2008 may be the year that most everyone I know can't wait to leave behind but
it was easily PORT's best year ever. I'll post PORT's annual year in
review soon (it takes a while to compile).
Till then, here's a list of just a few of our standouts from 2008:
Arcy and I interviewing
Brad Cloepfil in a marathon 2-part art
... we kinda good cop/bad cop'd him but the man is a aesthetics
with Ed Ruscha
, AKA the world's greatest living painter
interview with Storm Tharp
, ending with the most intriguing hamburger discussion
of the year
Amy's critical takedown of Ethan
Jackson's Couture show at NAAU
My review of Paul
Sutinen at 9 Gallery
Arcy's historical piece on Donald
Judd at the PCVA
... uncovering an important show in Judd's development.
Arcy's review of Robert
Rauschenberg's final works at Bluesky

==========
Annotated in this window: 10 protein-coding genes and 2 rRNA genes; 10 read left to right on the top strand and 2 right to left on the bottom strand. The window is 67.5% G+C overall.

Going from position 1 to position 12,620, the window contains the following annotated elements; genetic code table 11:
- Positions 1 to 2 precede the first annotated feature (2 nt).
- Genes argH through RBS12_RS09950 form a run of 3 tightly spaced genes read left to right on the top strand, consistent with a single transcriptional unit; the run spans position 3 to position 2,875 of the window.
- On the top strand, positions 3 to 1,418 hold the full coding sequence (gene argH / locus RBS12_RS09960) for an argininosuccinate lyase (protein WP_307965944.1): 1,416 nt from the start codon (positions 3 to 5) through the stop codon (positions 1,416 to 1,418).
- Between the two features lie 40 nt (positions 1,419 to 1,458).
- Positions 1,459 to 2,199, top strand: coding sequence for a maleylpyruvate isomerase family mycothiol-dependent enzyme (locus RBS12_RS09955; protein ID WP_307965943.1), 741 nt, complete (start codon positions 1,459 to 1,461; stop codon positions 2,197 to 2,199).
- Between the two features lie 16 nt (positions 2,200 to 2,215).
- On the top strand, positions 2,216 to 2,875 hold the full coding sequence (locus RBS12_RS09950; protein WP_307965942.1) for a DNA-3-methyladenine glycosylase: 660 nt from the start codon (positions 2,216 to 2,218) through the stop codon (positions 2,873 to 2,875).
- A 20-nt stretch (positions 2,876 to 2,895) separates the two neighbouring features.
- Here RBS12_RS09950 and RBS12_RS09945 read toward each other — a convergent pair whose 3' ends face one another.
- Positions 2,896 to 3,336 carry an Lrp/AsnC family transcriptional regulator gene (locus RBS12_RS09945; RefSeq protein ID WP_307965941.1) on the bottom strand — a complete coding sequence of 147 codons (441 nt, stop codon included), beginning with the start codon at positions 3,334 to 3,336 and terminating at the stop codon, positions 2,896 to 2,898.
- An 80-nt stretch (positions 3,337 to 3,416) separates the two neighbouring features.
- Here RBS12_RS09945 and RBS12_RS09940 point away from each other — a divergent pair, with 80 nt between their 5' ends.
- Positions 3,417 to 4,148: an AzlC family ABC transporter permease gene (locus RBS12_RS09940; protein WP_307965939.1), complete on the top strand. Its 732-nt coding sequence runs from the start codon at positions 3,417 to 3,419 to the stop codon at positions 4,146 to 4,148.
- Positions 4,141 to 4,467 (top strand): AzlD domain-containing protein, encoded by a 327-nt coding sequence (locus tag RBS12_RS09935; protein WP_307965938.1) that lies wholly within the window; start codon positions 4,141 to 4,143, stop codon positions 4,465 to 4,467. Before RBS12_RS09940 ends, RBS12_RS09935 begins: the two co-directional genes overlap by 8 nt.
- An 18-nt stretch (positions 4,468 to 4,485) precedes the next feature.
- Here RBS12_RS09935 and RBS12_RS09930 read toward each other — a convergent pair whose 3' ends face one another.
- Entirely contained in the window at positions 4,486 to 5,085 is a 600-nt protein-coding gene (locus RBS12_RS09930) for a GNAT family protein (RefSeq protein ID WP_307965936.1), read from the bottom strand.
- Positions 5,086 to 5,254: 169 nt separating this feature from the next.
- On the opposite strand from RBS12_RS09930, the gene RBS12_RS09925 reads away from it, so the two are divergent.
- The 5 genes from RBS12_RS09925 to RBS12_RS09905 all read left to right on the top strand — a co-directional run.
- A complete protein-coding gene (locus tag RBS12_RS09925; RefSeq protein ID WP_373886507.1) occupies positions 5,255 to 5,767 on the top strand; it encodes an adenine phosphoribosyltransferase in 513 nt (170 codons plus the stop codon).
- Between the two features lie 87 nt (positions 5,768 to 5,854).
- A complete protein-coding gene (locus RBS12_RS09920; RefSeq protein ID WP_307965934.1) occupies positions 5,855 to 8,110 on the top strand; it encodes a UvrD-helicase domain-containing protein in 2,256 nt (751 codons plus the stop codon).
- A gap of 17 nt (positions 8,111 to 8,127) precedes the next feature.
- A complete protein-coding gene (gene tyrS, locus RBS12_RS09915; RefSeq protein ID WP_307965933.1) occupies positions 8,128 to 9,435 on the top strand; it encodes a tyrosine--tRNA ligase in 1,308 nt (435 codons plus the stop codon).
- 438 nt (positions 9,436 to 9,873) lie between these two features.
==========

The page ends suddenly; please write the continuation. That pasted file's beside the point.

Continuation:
My review of the Contemporary
Northwest Art Awards
Megan's heartfelt review of Jim
Lommason's Exit Wounds at NAAU
Arcy's digestion of Shiro
Nakane's lecture at PNCA
with Fritz Haeg at Reed College
interview with Garth Clark
Amy's review of Video
Gentlemen at NAAU
(see a trend here, the Couture series has been a critical
My review of Keith
Boadwee at Rock's Box
My review of Jacqueline
Ehlis at NAAU
Arcy's essay on Barnett
Newman's 18 Cantos
but fair analysis of Disjecta
with some very constructive advice... which
happily seems to have gotten through
My analysis of PAM's
new direction with Brian Ferriso
My review of Gertrude
and Otto Natzler at MoCC
Amy's interview with Jonathan
.... this is a clinic on how to do a smart, informed interview for
an art audience.
My analysis of the I-5
Columbia River Crossing
, AKA the 4+ billion dollar bridge
with MK Guth
Arcy's interview with Vito
So please bear with me, it's time for me to be "The Publisher" and toot our own horn:
Content-wise PORT 2008 was peerless in the area's arty discussion, which isn't a
slam on other publications... we serve the art geeks and cognoscenti (and maybe,
just maybe push others to work harder or justify greater space for their important
contributions). The truth is other publications serve more generalist audiences